Contrary to Internet myth, "ICANN" is not derived from the ancient Norse word for "asshat," though you might be forgiven for believing that. It stands for Internet Corporation for Assigned Names and Numbers, and it is the source of both great scorn and great amusement, depending on which side of the table you're on. (Me, I'm under the table, laughing my asshat off.)
For the last few years ICANN has been cooking up a plan to blow the lid off the supply of top-level domains, adding hundreds of new TLDs to the current roster of 22, which already includes domains like .aero, .music, .coop, and a dozen others nobody ever uses. Because of that brainchild, ICANN is in the news again today, thanks to high-profile folks who are balking at Amazon's attempts to own the yet-to-be-approved .book domain.
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For those of you who haven't been following the twists and turns of this saga, here's some background. Last April, ICANN received more than 1,900 applications -- and in excess of $350 million in application fees -- from 1,100 companies seeking to buy their own little corners of the InterWebs. There were so many applications that ICANN was flummoxed on how to deal with them, so it came up with a variety of increasingly ludicrous schemes. Last December, ICANN settled on a bingo drawing (yes, bingo) to determine the order in which each application was considered. Even if ICANN sticks to its schedule of processing 20 applications a week, it will still take nearly two years to get through all of them.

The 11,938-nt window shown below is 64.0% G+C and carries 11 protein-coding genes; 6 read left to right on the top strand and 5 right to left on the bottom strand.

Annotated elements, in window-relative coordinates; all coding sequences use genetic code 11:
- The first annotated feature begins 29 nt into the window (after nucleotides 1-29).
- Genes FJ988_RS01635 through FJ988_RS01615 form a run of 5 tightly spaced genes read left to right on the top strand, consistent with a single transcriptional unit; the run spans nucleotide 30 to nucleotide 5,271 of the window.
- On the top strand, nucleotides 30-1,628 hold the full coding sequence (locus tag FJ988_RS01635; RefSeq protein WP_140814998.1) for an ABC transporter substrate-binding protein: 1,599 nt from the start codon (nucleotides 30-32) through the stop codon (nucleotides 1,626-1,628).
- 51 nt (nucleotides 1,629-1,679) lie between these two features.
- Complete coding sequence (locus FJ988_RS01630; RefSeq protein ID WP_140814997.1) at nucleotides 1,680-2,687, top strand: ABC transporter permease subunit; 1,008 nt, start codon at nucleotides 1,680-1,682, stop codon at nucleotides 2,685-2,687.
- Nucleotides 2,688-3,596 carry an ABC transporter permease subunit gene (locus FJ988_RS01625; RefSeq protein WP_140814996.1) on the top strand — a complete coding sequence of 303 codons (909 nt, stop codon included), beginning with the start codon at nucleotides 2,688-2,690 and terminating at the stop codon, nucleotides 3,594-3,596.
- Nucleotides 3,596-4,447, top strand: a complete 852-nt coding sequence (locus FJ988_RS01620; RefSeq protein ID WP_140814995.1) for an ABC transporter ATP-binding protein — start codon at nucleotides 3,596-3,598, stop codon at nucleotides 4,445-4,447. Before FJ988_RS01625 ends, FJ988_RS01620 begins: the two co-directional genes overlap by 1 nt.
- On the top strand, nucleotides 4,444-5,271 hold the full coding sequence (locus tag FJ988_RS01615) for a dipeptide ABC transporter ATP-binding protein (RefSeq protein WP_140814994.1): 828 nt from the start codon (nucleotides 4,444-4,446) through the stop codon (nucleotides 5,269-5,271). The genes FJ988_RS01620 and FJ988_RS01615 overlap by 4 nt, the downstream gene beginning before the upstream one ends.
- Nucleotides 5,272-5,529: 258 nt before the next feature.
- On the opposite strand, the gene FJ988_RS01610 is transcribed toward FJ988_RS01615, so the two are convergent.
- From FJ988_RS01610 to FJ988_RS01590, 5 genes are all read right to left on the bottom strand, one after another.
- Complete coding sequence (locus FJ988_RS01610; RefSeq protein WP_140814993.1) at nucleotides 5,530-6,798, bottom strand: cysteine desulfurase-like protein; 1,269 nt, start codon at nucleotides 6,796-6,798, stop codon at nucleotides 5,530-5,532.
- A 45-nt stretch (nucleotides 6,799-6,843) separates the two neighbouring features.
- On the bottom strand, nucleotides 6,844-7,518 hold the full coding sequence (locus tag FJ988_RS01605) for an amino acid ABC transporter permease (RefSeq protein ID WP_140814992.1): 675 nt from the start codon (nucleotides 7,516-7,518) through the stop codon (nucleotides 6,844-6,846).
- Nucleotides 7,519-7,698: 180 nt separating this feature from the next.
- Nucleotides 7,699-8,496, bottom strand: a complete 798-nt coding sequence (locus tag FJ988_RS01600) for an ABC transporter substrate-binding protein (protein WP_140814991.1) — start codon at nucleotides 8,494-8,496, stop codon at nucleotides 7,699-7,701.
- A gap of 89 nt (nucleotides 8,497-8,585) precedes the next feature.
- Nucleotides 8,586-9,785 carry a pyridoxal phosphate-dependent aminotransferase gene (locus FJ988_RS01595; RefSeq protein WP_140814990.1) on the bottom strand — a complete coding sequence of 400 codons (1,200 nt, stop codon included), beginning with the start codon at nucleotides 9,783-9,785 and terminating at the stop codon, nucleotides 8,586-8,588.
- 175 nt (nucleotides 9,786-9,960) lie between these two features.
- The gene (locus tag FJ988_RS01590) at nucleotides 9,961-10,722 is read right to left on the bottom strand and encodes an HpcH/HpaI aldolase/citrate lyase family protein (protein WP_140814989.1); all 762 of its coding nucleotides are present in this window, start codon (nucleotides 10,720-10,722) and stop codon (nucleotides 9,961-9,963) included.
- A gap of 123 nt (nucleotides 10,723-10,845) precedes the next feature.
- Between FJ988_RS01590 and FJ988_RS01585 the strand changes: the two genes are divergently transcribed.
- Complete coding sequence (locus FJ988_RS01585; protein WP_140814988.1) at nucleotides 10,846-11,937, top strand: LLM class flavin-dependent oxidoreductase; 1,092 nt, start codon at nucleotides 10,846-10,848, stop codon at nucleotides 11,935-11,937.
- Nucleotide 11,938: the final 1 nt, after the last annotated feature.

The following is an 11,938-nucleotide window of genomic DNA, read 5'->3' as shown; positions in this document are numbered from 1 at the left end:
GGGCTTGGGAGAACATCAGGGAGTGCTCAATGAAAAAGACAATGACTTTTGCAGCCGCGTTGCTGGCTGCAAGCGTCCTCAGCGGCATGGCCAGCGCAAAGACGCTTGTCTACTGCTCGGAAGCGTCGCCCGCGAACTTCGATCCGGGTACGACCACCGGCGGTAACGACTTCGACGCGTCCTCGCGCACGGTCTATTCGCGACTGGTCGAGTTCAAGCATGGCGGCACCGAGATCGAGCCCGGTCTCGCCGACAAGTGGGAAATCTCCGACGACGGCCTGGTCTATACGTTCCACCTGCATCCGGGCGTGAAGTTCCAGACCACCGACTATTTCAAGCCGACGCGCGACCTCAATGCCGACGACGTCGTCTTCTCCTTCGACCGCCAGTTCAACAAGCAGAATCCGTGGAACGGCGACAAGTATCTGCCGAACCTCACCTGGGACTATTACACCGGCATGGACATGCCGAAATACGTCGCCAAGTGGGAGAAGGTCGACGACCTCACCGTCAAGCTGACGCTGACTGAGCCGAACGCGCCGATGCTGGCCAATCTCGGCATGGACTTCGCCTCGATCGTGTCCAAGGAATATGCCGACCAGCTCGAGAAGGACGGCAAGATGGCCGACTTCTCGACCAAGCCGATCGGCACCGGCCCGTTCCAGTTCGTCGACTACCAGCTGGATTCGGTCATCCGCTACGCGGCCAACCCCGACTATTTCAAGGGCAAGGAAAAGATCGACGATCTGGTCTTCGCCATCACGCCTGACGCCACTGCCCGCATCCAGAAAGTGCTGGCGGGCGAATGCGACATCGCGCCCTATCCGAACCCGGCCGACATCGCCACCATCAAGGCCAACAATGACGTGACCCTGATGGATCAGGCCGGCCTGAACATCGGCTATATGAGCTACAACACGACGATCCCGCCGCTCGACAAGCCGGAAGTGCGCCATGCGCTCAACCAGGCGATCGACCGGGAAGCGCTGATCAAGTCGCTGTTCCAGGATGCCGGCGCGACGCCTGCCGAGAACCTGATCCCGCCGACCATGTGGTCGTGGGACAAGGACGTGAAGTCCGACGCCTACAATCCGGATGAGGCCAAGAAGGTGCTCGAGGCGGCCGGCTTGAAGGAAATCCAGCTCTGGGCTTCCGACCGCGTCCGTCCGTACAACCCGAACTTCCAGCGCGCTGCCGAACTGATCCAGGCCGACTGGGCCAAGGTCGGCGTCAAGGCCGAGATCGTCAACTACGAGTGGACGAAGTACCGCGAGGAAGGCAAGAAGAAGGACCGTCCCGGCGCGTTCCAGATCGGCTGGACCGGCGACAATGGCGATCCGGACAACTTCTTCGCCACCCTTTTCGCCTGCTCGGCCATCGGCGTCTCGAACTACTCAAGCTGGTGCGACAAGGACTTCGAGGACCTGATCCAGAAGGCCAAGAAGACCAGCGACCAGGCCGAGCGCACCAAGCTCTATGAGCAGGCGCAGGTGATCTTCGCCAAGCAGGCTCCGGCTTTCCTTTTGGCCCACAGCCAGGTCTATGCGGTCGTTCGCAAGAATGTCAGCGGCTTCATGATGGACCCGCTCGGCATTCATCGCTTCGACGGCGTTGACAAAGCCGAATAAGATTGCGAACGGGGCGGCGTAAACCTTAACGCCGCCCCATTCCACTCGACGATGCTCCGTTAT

Among the most aggressive bidders were Google and Amazon, which seek to control dozens of proposed new domains like .app, .cloud, .author, .play, and .book.
Amazon vs. the literary world
Not surprisingly, much of the book-loving public -- including competitors like Barnes & Noble, publishers, and book authors -- doesn't relish a world where Amazon owns every domain that ends in .book or .author. Authors Guild president and perennial best-seller Scott Turow wrote a letter to ICANN last week claiming that Amazon's virtual land grab offers a limitless potential for abuse.
For Turow, at least, Amazon is not presumed innocent (ba dum bum).
In ICANN's defense, there are a few reasonable arguments for expanding the current pool of domains. First, the Net has long needed TLDs for international organizations where English is not the primary language. This is why the first 100 or so domains in consideration are in Kanji, Cyrillic, Arabic, and other non-Latin alphabets.
Second, it's getting increasingly hard to find a dot-com address that hasn't been registered yet by someone -- usually a domain squatter, though addresses in the other 21 current TLDs are still relatively plentiful. In theory, at least, the new TLDs would create a virtually infinite new pool of common Internet addresses.